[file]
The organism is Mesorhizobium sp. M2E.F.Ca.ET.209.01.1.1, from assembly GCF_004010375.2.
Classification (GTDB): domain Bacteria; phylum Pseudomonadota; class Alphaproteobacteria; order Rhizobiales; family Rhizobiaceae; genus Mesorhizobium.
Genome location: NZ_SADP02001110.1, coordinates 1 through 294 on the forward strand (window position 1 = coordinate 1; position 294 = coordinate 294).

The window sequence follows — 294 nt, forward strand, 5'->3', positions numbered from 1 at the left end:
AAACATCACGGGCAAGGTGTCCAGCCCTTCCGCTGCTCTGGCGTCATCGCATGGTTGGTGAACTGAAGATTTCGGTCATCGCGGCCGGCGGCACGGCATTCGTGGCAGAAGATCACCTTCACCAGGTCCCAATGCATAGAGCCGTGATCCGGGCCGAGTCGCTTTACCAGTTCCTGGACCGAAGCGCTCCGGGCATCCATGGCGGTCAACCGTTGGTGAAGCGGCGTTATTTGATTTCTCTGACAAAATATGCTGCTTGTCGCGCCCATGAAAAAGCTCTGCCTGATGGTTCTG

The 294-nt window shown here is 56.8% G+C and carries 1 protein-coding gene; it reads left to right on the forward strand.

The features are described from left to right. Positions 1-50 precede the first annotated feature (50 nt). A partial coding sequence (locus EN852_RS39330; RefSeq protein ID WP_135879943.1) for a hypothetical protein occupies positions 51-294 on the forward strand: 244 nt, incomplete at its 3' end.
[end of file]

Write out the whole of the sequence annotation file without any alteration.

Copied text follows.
The organism is Mesorhizobium sp. M2E.F.Ca.ET.209.01.1.1, from assembly GCF_004010375.2.
Classification (GTDB): domain Bacteria; phylum Pseudomonadota; class Alphaproteobacteria; order Rhizobiales; family Rhizobiaceae; genus Mesorhizobium.
Genome location: NZ_SADP02001110.1, coordinates 1 through 294 on the forward strand (window position 1 = coordinate 1; position 294 = coordinate 294).

The window sequence follows — 294 nt, forward strand, 5'->3', positions numbered from 1 at the left end:
AAACATCACGGGCAAGGTGTCCAGCCCTTCCGCTGCTCTGGCGTCATCGCATGGTTGGTGAACTGAAGATTTCGGTCATCGCGGCCGGCGGCACGGCATTCGTGGCAGAAGATCACCTTCACCAGGTCCCAATGCATAGAGCCGTGATCCGGGCCGAGTCGCTTTACCAGTTCCTGGACCGAAGCGCTCCGGGCATCCATGGCGGTCAACCGTTGGTGAAGCGGCGTTATTTGATTTCTCTGACAAAATATGCTGCTTGTCGCGCCCATGAAAAAGCTCTGCCTGATGGTTCTG

The 294-nt window shown here is 56.8% G+C and carries 1 protein-coding gene; it reads left to right on the forward strand.

The features are described from left to right. Positions 1-50 precede the first annotated feature (50 nt). A partial coding sequence (locus EN852_RS39330; RefSeq protein ID WP_135879943.1) for a hypothetical protein occupies positions 51-294 on the forward strand: 244 nt, incomplete at its 3' end.